Since its elevation to the leaders' level in November 2008, the G20 appears to have consolidated its position as the hub of economic governance. Moving from its initial role as an improvised "crisis buster," the forum has begun to take shape as a global “steering committee.” Notwithstanding its immediate institutionalized success, there are now a number of thorny and largely unspoken questions that need further attention. These challenges are especially evident with respect to both the membership and the process of the G20.
Issues of Representation
From its origins, the G20 suffered from some deficiencies concerning its size and geographic makeup. Although some have claimed that the makeup of the G20 reflects the structural shifts in global power at the start of the twenty-first century, the hold of Eurocentrism jumps out in its composition. In addition to the “big four” established members of the G8 (the UK, France, Germany and Italy), the President of the European Commission also gained entry. Moreover, from the first G20 summit in Washington, DC, the door has been left open for other European entrants. Spain has been the most successful of these additional countries, eventually obtaining the status of "permanent guest."
This over-representation of Europe is exaggerated by the image of the G20 not being inclusive of enough emerging countries. To be sure, all of the so-called BRIC countries (Brazil, Russia, India and China) are members of the G20. But after that, membership is determined not by the current position of individual countries, but by the legacy of the last major wave of financial shocks. For the composition of the G20 at the leaders' level is a carbon copy of the format of the G20 with respect to finance ministers created in the wake of the Asian crisis in the late-1990s.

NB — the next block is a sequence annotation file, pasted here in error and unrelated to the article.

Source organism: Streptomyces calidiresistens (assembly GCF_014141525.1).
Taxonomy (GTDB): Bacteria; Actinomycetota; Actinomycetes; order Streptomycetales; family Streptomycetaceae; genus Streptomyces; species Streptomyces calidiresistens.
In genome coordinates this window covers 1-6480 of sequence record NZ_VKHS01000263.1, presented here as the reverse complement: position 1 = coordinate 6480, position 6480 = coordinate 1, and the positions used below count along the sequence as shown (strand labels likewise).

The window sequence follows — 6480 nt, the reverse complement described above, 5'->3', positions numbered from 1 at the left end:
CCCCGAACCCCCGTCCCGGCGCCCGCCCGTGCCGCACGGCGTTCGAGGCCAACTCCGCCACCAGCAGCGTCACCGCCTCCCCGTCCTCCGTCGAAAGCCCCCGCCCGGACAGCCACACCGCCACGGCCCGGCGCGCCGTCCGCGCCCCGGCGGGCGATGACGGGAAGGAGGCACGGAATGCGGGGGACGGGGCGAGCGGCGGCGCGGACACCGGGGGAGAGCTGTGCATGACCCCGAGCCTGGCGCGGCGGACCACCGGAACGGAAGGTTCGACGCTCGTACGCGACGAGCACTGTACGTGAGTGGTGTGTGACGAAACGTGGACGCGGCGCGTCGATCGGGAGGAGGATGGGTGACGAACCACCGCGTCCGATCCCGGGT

The issue of regional imbalance is reinforced by the under-representation of the African continent. Whereas all three North American Free Trade Agreement countries as well as the two anchor countries of MERCOSUR — Brazil and Argentina — are included in the ranks of the G20, Africa's participation is minimized. The only country from the entire African continent at the "high table" is South Africa. Regional representation came about only at the second G20 summit at London through an invitation to the chair of the New Partnership for Africa's Development (NEPAD), at the insistence of the UK host.
The G20 Process
The issue of membership is made even more sensitive still by the nature of ownership in the G20 process. Up to now, all of the major hosting decisions have been made by the G8 members. US President George W. Bush called the G20 into action at Washington, DC. UK Prime Minister Gordon Brown personally invited NEPAD to the London summit. US President Barack Obama orchestrated the G20 process at Pittsburgh, Pennsylvania, deciding to have back-to-back G20/G8 summits in Canada at the end of June 2010 plus a stand-alone summit in South Korea in November 2010. Canadian Prime Minister Stephen Harper determined the location and timing of the Muskoka/Toronto summits. French President Nicolas Sarkozy lobbied hard not only for additional European representation, but also for the G8 hosting cycle to continue following South Korea in 2011, so that France would chair the G20 in 2012.